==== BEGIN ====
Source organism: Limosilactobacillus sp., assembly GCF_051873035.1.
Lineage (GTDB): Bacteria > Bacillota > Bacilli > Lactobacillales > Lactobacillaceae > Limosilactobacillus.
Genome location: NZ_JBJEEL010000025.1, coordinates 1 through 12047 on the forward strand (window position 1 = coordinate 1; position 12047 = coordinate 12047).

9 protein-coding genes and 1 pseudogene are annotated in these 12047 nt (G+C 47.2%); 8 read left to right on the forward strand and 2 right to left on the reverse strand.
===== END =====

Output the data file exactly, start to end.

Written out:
Source organism: Limosilactobacillus sp., assembly GCF_051873035.1.
Lineage (GTDB): Bacteria > Bacillota > Bacilli > Lactobacillales > Lactobacillaceae > Limosilactobacillus.
Genome location: NZ_JBJEEL010000025.1, coordinates 1 through 12047 on the forward strand (window position 1 = coordinate 1; position 12047 = coordinate 12047).

9 protein-coding genes and 1 pseudogene are annotated in these 12047 nt (G+C 47.2%); 8 read left to right on the forward strand and 2 right to left on the reverse strand.